A group of regional electrical utilities on Tuesday approved a $356 million power line project for western Kansas that will allow further development of wind power in the state.
However, the line approved is smaller than the one Westar Energy and ITC Great Plains were seeking.
The Southwest Power Pool, an association of utilities in parts of nine states, including most of Kansas, approved construction of a 200-mile, double-circuit 345-kilovolt line between Spearville and Wichita.
Westar and Great Plains ITC will each build a portion of the line.
Wind energy proponents, including state and utility officials, say such heavy-duty transmission lines are critical to adding wind farms in western Kansas.
Kansas has the second-most wind of any state, according to a federal study, but western Kansas lacks the heavy transmission lines to carry that energy to the nation's population centers.
The project still has one key hurdle to cross. The Federal Energy Regulatory Commission must approve the power pool's new policy for allocating costs. The new plan would spread the cost of major transmission lines across all 5 million ratepayers in the power pool, rather than only those in Kansas.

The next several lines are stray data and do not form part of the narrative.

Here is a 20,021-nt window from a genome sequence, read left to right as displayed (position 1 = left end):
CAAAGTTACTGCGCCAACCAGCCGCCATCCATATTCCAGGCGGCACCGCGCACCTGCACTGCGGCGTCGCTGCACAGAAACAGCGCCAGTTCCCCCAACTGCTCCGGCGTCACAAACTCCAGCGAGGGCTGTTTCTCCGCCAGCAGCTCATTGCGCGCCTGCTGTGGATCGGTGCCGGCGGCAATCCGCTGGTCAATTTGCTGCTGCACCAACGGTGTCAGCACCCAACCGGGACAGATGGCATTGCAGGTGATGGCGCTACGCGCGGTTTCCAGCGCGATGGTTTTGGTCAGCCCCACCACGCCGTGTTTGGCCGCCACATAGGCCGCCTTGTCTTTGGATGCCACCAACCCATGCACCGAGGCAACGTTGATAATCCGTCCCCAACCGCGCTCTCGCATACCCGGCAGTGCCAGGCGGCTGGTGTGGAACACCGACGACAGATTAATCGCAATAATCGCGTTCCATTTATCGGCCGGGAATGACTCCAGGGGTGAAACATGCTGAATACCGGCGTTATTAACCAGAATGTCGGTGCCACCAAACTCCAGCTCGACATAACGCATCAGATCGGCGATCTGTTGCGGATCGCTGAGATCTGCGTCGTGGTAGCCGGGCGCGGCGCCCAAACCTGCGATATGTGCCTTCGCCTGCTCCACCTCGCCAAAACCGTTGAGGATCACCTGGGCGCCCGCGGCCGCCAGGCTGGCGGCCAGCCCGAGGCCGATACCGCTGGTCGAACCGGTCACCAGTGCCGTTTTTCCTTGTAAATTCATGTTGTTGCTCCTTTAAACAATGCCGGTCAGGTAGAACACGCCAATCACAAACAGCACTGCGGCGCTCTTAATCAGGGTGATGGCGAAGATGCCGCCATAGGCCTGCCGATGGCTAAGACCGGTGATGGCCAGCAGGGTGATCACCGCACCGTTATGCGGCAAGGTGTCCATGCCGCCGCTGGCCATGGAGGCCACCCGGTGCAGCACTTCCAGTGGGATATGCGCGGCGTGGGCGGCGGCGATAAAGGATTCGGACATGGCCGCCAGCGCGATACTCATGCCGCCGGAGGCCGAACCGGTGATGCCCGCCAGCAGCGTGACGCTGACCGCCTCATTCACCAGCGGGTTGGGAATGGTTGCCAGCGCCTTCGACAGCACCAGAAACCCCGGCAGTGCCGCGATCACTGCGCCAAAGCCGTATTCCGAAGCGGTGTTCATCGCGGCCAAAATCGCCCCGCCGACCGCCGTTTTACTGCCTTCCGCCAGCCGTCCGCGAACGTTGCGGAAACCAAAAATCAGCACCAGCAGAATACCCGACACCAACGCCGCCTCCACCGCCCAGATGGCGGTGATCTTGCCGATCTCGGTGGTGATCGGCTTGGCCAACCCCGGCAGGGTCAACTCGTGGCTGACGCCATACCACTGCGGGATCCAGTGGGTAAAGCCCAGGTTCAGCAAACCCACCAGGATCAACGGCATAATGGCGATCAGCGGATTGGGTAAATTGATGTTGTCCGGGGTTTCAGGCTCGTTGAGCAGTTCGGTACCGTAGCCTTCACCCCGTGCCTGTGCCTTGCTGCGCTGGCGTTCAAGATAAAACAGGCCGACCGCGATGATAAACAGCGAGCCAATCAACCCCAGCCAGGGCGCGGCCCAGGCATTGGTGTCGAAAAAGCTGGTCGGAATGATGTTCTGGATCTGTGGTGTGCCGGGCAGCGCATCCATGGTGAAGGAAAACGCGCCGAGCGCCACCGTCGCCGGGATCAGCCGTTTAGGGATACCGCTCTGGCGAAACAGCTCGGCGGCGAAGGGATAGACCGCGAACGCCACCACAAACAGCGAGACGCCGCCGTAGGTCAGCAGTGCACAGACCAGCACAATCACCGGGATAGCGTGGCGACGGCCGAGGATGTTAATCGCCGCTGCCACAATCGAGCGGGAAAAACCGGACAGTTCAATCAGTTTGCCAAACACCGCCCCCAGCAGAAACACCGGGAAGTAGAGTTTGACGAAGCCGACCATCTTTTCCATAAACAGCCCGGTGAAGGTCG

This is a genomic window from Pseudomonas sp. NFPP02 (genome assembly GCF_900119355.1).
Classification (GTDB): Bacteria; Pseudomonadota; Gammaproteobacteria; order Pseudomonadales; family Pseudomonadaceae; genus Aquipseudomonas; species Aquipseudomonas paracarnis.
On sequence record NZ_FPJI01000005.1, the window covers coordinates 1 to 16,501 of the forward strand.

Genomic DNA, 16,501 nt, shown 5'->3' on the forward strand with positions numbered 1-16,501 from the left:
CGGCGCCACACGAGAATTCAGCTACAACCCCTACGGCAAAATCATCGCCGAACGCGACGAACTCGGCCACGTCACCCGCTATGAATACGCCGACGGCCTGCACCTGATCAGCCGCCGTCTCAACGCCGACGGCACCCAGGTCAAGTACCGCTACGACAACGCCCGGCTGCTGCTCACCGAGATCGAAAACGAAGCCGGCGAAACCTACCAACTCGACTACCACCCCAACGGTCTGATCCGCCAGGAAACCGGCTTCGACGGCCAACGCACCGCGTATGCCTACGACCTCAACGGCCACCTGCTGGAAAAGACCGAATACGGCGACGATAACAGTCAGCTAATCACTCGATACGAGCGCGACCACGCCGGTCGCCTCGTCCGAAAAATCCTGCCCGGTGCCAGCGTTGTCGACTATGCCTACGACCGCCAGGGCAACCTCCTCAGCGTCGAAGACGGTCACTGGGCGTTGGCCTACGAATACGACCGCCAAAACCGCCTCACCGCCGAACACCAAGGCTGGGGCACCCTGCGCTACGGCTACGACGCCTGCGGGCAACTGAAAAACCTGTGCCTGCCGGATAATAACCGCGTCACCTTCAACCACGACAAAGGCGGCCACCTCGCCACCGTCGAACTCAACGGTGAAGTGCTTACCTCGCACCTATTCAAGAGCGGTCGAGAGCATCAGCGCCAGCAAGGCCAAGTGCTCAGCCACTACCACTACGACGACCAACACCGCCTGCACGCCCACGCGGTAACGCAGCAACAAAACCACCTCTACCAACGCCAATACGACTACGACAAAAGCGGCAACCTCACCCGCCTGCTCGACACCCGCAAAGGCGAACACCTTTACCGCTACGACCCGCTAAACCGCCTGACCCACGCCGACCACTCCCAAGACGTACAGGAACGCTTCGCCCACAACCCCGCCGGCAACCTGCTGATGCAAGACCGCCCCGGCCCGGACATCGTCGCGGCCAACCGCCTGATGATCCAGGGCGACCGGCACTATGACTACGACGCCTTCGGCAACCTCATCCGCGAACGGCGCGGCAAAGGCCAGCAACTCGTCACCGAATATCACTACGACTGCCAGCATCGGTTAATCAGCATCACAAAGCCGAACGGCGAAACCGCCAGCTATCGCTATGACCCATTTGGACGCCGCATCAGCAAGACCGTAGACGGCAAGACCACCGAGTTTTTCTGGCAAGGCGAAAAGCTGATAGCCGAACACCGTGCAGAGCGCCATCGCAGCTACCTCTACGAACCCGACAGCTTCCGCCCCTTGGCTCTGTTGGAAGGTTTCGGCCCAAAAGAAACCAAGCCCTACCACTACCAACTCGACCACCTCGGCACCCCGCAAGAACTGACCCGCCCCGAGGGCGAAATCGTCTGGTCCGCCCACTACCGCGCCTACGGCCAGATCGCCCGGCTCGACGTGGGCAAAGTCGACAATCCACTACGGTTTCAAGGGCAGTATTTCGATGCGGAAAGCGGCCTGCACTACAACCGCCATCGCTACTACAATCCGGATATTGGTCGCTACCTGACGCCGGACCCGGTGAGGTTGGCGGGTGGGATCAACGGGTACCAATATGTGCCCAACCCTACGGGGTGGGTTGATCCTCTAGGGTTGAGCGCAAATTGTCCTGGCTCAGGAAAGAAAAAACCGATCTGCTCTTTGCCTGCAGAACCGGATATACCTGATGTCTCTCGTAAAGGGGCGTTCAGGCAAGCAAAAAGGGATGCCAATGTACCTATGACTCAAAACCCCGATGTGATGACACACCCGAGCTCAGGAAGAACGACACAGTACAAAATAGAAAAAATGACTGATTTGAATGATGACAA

Kansas isn't the only beneficiary. The power pool's board of directors also approved several other projects worth a total a total of $787 million in other parts of the region.
The federal commission is required to deliver its verdict in 60 days.
If the allocation plan is denied, the power pool's approval of the project is dead, said Emily Pennel, spokeswoman for the power pool.
Karla Olsen, spokeswoman for Westar, said the company is pleased at the approval, but believes the 765-kilovolt line would be better in the long run.
The 765-kilovolt line has about twice the capacity of the double-circuit 345-kilovolt line, she said, but it also is considerably more expensive. The cost of a 765-kilovolt line was estimated at $650 million.
She said that the power pool's decision is only tentative, at this point, and Westar can renew its request later.
"If wind development is to be encouraged and go into the future, a higher voltage will be needed at some point," Olsen said.